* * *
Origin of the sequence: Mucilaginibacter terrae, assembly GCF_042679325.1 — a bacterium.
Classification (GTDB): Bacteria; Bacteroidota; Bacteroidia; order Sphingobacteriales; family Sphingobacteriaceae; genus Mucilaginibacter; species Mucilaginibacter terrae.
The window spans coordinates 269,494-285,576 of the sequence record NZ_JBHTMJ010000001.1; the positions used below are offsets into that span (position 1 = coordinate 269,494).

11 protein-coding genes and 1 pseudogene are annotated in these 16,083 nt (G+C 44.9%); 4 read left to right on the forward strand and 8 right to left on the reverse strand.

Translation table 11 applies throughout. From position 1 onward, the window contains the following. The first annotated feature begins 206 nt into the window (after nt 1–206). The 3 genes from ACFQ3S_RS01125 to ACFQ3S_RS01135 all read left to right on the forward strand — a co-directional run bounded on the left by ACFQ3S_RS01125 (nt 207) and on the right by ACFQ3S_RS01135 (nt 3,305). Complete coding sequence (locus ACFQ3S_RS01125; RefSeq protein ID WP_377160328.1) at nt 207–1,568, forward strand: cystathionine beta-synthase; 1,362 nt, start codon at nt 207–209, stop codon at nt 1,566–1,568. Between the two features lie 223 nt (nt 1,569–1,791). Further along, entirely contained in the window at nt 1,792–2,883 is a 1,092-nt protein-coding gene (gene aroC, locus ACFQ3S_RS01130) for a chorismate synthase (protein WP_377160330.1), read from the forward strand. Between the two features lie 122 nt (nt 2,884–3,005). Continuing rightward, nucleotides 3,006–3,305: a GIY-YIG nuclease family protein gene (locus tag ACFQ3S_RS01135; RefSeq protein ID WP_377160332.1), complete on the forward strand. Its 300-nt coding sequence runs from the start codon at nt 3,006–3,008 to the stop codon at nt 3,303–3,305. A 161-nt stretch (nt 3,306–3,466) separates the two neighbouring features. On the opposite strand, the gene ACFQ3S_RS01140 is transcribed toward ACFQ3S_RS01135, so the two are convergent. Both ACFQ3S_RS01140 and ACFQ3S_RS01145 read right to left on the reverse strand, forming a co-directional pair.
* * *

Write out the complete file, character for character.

Origin of the sequence: Mucilaginibacter terrae, assembly GCF_042679325.1 — a bacterium.
Classification (GTDB): Bacteria; Bacteroidota; Bacteroidia; order Sphingobacteriales; family Sphingobacteriaceae; genus Mucilaginibacter; species Mucilaginibacter terrae.
The window spans coordinates 269,494-285,576 of the sequence record NZ_JBHTMJ010000001.1; the positions used below are offsets into that span (position 1 = coordinate 269,494).

11 protein-coding genes and 1 pseudogene are annotated in these 16,083 nt (G+C 44.9%); 4 read left to right on the forward strand and 8 right to left on the reverse strand.

Translation table 11 applies throughout. From position 1 onward, the window contains the following. The first annotated feature begins 206 nt into the window (after nt 1–206). The 3 genes from ACFQ3S_RS01125 to ACFQ3S_RS01135 all read left to right on the forward strand — a co-directional run bounded on the left by ACFQ3S_RS01125 (nt 207) and on the right by ACFQ3S_RS01135 (nt 3,305). Complete coding sequence (locus ACFQ3S_RS01125; RefSeq protein ID WP_377160328.1) at nt 207–1,568, forward strand: cystathionine beta-synthase; 1,362 nt, start codon at nt 207–209, stop codon at nt 1,566–1,568. Between the two features lie 223 nt (nt 1,569–1,791). Further along, entirely contained in the window at nt 1,792–2,883 is a 1,092-nt protein-coding gene (gene aroC, locus ACFQ3S_RS01130) for a chorismate synthase (protein WP_377160330.1), read from the forward strand. Between the two features lie 122 nt (nt 2,884–3,005). Continuing rightward, nucleotides 3,006–3,305: a GIY-YIG nuclease family protein gene (locus tag ACFQ3S_RS01135; RefSeq protein ID WP_377160332.1), complete on the forward strand. Its 300-nt coding sequence runs from the start codon at nt 3,006–3,008 to the stop codon at nt 3,303–3,305. A 161-nt stretch (nt 3,306–3,466) separates the two neighbouring features. On the opposite strand, the gene ACFQ3S_RS01140 is transcribed toward ACFQ3S_RS01135, so the two are convergent. Both ACFQ3S_RS01140 and ACFQ3S_RS01145 read right to left on the reverse strand, forming a co-directional pair.